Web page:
The Royal Oak is not really remote; it just feels that way when weaving towards it along the single-track roads below the North Wessex Downs that connect it to the outside world. For all that Bishopstone is a tiny village in a deeply rural setting it is only eight miles from Swindon. Swindon has many claims to fame, not least its regular appearance in lists identifying Britain’s top ten ‘crap’ towns and its possession of the famous ‘magic roundabout’ (rotary or traffic circle to Americans) consisting of ‘five mini-roundabouts arranged around a sixth central, anti-clockwise roundabout’. Drive it if you dare!
Bishopstone has no roundabouts, magic or otherwise, but it does have the Royal Oak. Unremarkable in external appearance, it was a ‘certifiable dump’ when taken over by its present boss, Helen Browning, a local organic farmer, CEO of the Soil Association and all-round green guru. Some might say, in fact they have, that the pub is not much better now. At a glance it is a standard Arkells brewery tied house, a design which looks rather too suburban for a country pub. Closer inspection, especially round the back, reveals tired window frames and peeling paint. Inside the décor and furnishings are far from elegant. None of the dining furniture matches and the overall impression of the all-in-one bar and restaurant area is of a domestic front room that could benefit from a good makeover, or at least a thorough tidy-up. All this could change soon for a pending planning application, if successful, will see a transformation not least in terms of the addition of new letting rooms (there are just two currently). It must be hoped that any expansion and refurbishment will not be achieved at the expense of the warm atmosphere, charming quirkiness and great food that are the Royal Oak’s current hallmarks.
Your reviewer first encountered the pub several years ago at the end of hiking along a section of the Ridgeway, a long distance track that winds over 87 miles of spectacular downland (ie upland) from Ivinghoe Beacon in Buckinghamshire to West Kennet, near Marlborough, Wiltshire. A short downhill detour from the trail leads the walker into Bishopstone. Chance took this wayfarer to the front door of the Royal Oak at precisely 3.05 pm on a hot summer’s afternoon. The reason I can recall the time of my arrival so exactly is that the door was just shutting behind the last diners and drinkers as they exited following lunchtime service. So no food or drink for this hot, hungry and weary traveller. ‘You’ve missed a treat’ said the last man to leave, thereby rubbing salt into the wound. Since that dark day I’ve been back, time and again, always timing my arrival rather more judiciously than on the first occasion.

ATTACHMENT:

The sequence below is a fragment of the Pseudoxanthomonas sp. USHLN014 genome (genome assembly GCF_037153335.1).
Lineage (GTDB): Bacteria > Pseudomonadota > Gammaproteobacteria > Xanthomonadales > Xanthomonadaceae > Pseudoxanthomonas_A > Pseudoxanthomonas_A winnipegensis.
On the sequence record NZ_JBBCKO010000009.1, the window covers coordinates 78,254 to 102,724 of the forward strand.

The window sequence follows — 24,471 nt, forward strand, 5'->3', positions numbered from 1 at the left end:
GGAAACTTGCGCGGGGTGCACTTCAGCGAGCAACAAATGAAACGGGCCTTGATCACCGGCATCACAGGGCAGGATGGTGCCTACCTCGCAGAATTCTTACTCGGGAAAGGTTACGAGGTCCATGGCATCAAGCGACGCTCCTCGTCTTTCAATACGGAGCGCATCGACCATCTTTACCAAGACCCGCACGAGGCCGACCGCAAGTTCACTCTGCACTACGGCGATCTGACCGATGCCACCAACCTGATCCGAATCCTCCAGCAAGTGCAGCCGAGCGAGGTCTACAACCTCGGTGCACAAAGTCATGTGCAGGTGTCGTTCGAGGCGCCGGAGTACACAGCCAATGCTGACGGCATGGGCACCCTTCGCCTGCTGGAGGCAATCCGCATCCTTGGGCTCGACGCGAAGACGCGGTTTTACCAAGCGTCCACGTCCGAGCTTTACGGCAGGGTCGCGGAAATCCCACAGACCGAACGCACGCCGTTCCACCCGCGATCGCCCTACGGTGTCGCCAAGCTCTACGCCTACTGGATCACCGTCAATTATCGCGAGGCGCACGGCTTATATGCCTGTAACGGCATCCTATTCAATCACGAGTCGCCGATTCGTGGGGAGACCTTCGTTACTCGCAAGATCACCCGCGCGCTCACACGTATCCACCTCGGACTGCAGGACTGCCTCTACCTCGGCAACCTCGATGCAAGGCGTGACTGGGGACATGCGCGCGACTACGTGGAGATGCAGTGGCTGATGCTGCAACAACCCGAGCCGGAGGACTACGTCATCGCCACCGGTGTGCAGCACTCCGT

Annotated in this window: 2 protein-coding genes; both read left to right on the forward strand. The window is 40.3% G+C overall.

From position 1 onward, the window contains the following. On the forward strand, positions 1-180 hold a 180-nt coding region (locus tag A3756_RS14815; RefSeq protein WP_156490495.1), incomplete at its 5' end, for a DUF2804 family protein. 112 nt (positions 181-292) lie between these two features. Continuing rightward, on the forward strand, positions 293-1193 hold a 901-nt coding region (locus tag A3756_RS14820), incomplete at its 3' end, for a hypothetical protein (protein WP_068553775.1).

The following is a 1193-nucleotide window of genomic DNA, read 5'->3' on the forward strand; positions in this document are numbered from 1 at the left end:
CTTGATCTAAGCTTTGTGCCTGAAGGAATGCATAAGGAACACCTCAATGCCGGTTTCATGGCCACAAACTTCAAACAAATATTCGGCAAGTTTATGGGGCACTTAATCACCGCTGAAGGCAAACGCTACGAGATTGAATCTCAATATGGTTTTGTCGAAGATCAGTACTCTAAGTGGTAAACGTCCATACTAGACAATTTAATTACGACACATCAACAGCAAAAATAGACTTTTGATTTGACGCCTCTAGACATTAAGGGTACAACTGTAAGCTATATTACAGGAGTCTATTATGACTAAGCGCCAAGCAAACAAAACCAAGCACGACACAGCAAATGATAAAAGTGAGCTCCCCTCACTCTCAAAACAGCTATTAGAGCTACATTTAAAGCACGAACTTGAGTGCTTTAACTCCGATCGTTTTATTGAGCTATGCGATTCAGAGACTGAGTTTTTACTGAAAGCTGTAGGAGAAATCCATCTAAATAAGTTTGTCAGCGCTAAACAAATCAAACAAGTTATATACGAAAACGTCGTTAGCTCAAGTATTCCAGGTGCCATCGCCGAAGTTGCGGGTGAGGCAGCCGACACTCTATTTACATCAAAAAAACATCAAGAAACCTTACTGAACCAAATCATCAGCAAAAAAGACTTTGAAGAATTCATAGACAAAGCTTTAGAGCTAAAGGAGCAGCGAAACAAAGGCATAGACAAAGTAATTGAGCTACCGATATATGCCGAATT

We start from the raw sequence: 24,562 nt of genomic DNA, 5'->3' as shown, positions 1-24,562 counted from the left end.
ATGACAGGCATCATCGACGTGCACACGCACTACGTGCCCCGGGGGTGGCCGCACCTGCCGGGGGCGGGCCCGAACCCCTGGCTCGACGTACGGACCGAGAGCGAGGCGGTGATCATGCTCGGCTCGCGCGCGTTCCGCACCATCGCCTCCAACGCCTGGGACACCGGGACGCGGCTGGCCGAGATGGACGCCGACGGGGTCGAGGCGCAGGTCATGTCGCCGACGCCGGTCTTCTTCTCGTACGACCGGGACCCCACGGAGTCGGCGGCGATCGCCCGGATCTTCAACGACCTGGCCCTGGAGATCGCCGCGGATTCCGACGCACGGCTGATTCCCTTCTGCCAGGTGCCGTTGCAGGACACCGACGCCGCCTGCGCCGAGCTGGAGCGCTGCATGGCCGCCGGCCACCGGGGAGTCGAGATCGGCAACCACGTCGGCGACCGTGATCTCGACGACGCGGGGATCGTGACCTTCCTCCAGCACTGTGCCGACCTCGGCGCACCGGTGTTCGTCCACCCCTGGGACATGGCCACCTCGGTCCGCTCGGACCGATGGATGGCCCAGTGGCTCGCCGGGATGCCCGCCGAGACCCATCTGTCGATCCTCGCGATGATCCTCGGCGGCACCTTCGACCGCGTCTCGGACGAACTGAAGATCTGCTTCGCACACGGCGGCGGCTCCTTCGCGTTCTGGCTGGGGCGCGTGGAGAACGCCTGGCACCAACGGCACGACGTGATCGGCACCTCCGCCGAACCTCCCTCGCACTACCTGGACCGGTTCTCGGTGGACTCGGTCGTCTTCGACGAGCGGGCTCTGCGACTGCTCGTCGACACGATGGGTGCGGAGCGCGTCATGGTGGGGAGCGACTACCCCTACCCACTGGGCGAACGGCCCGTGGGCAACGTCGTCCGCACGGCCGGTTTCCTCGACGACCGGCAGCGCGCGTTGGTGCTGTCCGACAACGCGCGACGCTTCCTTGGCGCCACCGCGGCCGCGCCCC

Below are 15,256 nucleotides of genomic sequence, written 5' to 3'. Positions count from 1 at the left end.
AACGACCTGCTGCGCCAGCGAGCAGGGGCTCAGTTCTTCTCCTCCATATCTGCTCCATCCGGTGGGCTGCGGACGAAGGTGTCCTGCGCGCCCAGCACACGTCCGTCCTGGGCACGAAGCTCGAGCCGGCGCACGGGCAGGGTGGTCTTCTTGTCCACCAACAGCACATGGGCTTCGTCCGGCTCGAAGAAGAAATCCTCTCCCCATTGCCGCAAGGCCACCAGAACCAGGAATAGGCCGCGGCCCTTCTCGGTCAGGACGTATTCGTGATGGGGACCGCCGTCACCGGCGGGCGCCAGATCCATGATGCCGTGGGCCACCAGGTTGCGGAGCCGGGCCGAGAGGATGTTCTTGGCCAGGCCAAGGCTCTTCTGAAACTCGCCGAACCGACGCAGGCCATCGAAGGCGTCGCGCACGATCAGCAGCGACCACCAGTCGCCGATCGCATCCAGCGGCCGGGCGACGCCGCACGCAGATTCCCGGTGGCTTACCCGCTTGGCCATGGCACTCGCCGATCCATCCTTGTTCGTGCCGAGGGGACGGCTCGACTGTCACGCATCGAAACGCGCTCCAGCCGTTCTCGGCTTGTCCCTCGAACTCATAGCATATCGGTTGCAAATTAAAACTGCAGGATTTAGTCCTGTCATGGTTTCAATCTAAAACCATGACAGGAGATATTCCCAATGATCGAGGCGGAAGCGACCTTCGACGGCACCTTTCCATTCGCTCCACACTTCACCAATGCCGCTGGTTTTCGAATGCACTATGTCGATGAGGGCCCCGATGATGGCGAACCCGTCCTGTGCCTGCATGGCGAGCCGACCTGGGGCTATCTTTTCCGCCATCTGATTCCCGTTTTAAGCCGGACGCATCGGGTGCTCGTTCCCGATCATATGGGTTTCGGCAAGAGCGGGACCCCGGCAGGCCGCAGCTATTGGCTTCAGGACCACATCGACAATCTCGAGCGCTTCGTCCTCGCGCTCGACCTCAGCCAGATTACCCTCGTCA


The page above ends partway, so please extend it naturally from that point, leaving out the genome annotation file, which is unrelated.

What is the attraction? Principally the food which is robust, innovative and unfailingly delicious. Much of the meat (pork, beef, lamb, veal ‘and occasional wild critters’) is sourced from Helen Browning’s Eastbrook Farm which is just round the corner from the pub and serves as the ‘organic mothership’. Most other suppliers are almost as local and just as organic. Some salad stuff, vegetables and fruits are sourced from local gardens but there is an eclectic mix because head chef, David Crabtree Logan, is happy to trade crawfish, vegetables, rabbits etc (cultivated and poached) for beer, wine and food. On the occasion of my last visit (July 2016) appetisers and starters included fermented radishes; potted pork on toast; sliced cured beef with elderbud capers; green garlic soup with crispy rillettes and mint oil; and cucumber and kohlrabi salad with lovage, buttermilk, cranberry and walnuts. Among the main courses, only five in total, were lamb chops with puy lentils; glazed shallots and mint sauce; hake steak and kill’t lettuces with grilled potatoes and bacon bits; and, for the veggies, Cerney (goat’s cheese), shallot and basil tart with salads. In case you are wondering (as I was after reading the menu), a kill’t lettuce is one wilted in hot oil. Puddings included elderflower panna cotta with poached gooseberries; prune and almond tart with Armagnac ice cream; and rhubarb soup with kefir sorbet and pink pepper meringue. Expect to pay between £6-8 for starters ($8-10 at today’s exchange rate), around £16 ($20) for a main course and £7 ($9) for a pud. A blackboard always features several specials or ‘odds and ends’ as the pub terms them. As for beer, the bar features real ales such as Arkells 3B, Wiltshire Gold and Hoperation IPA. Arkells, a Swindon brewer of some antiquity (a producer since 1843) but years of scant distinction, appears to have found or re-found its mojo in recent times.
The Royal Oak has drawn favourable attention in The Times, New York Times and a range of dining guides but it will not be to everyone’s taste. Some customers have dubbed it ‘scruffy’ and ‘noisy’ or even ‘horrible, horrible, horrible’. Others, however, have judged it ‘superb’, ‘professional’ and ‘warm’. Probably the one adjective everyone will agree with is ‘eccentric’. So if you like eccentricity coupled with good food along with a little pig racing in the lane outside if your timing is right, the Royal Oak is the place to go. Good luck with finding it and do not arrive too late because nothing is frozen and supplies of certain dishes can run out.